African Union Gender Pre-Summit

Emblem Of The African Union.svg

The Women in Parliaments Global Forum (WIP) participated in the African Union Gender Pre-Summit on January 17-21, 2016 in Addis Ababa, Ethiopia. The Summit was organized by the African Union Commission Directorate of Women, Gender and Development, the Gender is My Agenda Campaign (GIMAC), and AU partners, under the Presidency of H.E Dr. Nkosazana Dlamini Zuma, Chairperson of the AUC, as a part of the 2016 African Year of Human Rights, with a particular focus on the rights of women.

WIP was invited to co-host a session called Political Participation and Representation of Women – Public Office and the Judiciary. The objective of this session was to assess progress on women’s participation in politics, public office and the judiciary and identify challenges and barriers hindering their effective participation as well as develop strategies to accelerate women’s agency and leading role in politics, public office and the judiciary. Two members of Parliament from the WIP network spoke at the session, representing WIP: Honourable Margaret Nantango Zziwa, Member of the East African Legislative Assembly representing Uganda, and Honourable Lydia Raharimalala Toto, Member of Parliament of Madagascar and President of the Women Caucus.

Margaret Nantango Zziwa commenced the session with a speech on women’s participation in elections and political parties, where she expressed her agreement with the key findings of the WIP-World Bank Study “The Female Political Career”. She highlighted her own experiences while standing for elections, and some hindrances to women’s participation in elections, such as the lack of educational opportunities and severe gender stereotyping. However, she added, “Suffice to say despite these hindrances several (many) women have broken the chains and have risen to the highest levels of political offices”. She also indicated some major opportunities available for women, such as positive affirmative action. Finally, she listed a few recommendations on how to succeed in standing for public office.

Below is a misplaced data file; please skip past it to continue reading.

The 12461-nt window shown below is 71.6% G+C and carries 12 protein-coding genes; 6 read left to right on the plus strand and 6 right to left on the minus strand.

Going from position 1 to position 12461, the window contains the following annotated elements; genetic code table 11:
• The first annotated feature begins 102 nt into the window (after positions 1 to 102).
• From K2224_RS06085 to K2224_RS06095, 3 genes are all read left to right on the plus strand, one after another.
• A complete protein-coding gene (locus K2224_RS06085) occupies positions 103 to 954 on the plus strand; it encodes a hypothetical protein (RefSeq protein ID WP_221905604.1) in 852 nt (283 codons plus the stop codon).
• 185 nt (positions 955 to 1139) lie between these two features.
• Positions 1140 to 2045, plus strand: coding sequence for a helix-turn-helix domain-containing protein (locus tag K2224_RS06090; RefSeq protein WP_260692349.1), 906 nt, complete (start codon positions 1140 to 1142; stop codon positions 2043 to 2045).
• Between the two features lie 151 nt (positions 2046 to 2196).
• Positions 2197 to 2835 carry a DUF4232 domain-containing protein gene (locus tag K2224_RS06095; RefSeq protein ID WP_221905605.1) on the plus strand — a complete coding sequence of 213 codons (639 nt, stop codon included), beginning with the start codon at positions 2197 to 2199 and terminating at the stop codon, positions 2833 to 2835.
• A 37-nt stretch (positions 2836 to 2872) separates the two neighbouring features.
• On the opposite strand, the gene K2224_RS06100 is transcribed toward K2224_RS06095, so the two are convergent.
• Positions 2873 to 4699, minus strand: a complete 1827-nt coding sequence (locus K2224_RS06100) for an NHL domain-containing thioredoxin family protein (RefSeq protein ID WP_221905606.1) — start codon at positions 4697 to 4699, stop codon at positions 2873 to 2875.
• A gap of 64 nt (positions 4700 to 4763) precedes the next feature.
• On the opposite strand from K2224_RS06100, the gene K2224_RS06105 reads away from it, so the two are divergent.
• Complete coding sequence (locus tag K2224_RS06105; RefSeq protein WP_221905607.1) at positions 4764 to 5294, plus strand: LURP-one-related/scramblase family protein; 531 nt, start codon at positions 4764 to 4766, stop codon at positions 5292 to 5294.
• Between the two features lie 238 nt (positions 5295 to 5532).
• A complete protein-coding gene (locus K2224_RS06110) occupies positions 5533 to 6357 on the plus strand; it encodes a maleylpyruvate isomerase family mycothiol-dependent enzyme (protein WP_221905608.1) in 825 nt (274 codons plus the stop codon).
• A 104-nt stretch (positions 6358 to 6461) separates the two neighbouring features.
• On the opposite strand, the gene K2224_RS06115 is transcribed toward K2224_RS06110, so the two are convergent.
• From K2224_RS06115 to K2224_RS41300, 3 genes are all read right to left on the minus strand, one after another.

Lydia Raharimalala Toto, on the other hand, spoke on the role of women in public sector governance. She emphasized the importance of equal representation of genders in the public sector, and the critical role networks of women Parliamentarians play in achieving this objective. Next, she outlined some recommendations on how to increase women’s participation in governance, including creating more educational opportunities for girls and women, and implementing policies to end discriminatory practices against women. She called for common national policies on gender and for assistance from NGOs to create remedial practices and concluded her speech by saying, “The world will not be able to develop in a sustainable way if half of its population is poor, sick, and has neither education nor training”.

WIP participation in the Gender Pre-Summit also included the display of the WIP Leadership Campaign. The WIP Leadership Campaign is focused on raising awareness on the importance of including more women in political leadership, and includes over 50 testimonials of male leaders. The collection of testimonials was also exhibited during the African Union Summit.

The Gender Pre-Summit was concluded with the passing of an outcome declaration, which will be available to the public soon.